Teens Say They Were Abused in Disbanded Wilderness Program

<i> From Associated Press</i>

Participants in a character-building wilderness program for troubled teenagers say they were punched in the face and slammed into trees, among other abuse.

The camp in remote northwestern Colorado was disbanded Monday after two of the 30 teenagers contracted a tissue-destroying infection.

Lauren Lee Wittman, 13, of St. Louis said she and other campers were forced to carry their own excrement in their pockets. When investigators expressed surprise at the allegation, “I pulled it out,” she said Thursday.


Rio Blanco County Sheriff Phil Stubblefield is investigating the allegations of abuse at the Flat Tops Wilderness Area camp, operated by the Pathfinders Wilderness Program.

No arrests have been made, but Stubblefield said the teens’ stories are too consistent to dismiss.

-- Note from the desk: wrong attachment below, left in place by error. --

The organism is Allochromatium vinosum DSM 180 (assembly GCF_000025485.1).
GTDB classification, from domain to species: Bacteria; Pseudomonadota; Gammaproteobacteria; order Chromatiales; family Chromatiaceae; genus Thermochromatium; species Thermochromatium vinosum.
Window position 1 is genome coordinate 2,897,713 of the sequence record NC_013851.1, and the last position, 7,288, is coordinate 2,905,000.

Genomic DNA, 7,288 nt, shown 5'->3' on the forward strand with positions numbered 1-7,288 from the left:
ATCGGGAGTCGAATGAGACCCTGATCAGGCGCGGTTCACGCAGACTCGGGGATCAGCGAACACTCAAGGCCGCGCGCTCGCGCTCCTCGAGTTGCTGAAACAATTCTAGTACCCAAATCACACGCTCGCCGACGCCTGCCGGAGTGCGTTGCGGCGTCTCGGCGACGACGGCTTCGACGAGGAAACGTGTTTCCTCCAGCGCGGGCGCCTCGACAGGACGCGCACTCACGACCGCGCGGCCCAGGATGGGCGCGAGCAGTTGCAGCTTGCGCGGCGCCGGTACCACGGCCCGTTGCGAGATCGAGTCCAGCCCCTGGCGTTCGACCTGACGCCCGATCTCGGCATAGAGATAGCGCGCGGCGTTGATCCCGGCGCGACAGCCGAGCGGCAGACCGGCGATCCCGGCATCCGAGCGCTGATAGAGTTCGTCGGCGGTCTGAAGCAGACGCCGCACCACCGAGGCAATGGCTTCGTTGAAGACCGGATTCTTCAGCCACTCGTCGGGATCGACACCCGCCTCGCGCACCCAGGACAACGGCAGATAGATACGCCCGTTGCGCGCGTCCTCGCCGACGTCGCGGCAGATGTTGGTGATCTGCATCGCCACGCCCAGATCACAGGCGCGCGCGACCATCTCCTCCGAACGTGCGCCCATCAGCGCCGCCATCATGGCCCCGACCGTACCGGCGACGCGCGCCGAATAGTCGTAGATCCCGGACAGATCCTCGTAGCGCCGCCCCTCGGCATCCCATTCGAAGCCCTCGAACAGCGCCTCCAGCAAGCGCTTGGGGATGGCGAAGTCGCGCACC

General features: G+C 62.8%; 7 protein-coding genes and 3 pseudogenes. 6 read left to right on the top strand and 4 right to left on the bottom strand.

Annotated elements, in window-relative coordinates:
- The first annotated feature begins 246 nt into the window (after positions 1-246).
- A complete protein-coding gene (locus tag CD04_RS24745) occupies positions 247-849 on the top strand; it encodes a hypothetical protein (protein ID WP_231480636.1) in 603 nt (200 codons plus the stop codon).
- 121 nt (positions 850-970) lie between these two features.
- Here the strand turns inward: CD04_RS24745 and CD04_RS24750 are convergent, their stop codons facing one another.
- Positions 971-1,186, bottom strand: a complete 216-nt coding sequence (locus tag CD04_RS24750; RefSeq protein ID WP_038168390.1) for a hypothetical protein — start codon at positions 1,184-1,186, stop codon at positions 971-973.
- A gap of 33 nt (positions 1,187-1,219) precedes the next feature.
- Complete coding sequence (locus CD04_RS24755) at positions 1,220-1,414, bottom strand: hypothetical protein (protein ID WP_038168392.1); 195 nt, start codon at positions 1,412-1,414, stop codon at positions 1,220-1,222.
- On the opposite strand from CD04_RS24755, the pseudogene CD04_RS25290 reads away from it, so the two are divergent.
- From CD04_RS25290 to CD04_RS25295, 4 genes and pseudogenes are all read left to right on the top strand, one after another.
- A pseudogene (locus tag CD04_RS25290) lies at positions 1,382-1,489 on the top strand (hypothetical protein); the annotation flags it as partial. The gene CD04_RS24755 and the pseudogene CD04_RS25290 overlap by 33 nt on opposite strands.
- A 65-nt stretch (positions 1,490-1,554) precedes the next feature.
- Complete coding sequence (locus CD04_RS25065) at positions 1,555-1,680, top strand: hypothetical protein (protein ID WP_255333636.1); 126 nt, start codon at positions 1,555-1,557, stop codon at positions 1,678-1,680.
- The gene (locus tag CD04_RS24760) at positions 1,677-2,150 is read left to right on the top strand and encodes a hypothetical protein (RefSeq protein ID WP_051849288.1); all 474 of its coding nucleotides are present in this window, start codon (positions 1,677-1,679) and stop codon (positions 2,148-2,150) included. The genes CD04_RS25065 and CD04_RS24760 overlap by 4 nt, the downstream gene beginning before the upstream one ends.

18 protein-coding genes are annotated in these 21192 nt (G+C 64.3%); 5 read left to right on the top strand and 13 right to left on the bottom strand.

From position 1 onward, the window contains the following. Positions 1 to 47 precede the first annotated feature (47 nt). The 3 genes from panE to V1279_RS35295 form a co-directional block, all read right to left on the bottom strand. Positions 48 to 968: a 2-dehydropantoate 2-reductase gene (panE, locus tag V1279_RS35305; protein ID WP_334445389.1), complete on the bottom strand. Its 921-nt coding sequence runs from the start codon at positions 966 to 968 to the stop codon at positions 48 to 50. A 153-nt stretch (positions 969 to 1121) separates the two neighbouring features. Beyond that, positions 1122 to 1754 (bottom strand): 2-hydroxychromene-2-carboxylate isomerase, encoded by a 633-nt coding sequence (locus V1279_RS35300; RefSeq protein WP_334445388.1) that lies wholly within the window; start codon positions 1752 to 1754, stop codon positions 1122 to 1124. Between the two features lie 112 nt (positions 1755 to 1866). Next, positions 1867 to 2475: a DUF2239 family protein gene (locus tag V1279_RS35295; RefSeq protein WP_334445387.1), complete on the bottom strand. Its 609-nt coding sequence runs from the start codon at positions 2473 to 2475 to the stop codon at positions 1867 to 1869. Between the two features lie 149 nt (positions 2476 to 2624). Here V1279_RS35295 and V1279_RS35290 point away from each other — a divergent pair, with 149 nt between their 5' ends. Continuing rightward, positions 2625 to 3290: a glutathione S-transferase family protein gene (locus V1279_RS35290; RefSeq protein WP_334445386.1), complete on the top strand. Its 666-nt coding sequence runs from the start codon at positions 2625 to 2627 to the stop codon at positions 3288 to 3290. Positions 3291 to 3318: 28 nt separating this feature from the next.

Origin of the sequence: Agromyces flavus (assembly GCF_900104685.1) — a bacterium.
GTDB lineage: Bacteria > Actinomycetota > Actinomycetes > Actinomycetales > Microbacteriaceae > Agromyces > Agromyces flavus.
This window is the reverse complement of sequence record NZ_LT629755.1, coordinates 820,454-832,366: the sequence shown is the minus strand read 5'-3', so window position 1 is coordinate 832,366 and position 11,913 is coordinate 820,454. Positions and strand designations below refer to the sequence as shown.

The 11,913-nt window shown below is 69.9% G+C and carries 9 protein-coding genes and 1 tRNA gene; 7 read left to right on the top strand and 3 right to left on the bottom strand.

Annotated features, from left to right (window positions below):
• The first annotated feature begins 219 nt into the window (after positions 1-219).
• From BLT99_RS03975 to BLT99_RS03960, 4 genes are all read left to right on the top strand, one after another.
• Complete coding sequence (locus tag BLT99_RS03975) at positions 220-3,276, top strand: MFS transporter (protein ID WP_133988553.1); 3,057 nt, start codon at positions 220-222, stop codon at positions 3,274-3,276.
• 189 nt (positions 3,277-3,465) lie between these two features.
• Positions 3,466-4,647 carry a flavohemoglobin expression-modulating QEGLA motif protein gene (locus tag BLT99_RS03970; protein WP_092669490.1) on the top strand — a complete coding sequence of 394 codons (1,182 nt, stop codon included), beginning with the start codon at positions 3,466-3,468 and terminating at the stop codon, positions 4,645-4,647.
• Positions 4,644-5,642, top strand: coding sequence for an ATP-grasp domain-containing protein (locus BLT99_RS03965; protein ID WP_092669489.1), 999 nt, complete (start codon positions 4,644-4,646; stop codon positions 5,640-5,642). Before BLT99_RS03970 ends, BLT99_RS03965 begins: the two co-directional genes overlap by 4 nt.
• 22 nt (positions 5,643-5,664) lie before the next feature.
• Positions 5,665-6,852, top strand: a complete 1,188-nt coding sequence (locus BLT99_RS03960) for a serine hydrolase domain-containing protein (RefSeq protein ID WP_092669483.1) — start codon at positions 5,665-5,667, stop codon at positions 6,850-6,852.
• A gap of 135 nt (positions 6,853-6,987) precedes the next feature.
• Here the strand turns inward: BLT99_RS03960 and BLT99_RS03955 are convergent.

“From a lot of the evidence, I think we have a good case,” he said at a news conference. He declined to make additional comments.

The teens said counselors spit in their faces, screamed at them and challenged them to fight. They said they were ordered to tell friends and family that they were OK.

An investigator’s report quoted teens as saying that the staff “would make them wrestle before they could eat.”

Pathfinders Wilderness Program, based in Corrales, N.M., has refused to comment.

The 30 teens, ages 14 to 17, were sent to the camp about 45 miles west of Meeker for a two- to 12-week stint to resolve disciplinary problems. They are from 17 states and Canada. A six-week session cost parents $12,500.


A 15-year-old girl was evacuated from the camp by horseback, and a 14-year-old boy was also removed. Colorado health officials said they contracted necrotizing fasciitis, a severe infection.

Both were hospitalized. The girl was in fair condition with severe, infectious wounds on her left hand, but officials said the infection was under control.

The boy was in fair condition with infectious wounds on a hand, knee and foot, said his father, who asked not to be identified.

Stubblefield said his deputies evacuated the remaining teens for medical examinations. One suffered from trench foot, and another had a range of problems, from infections to boot-related injuries, he said.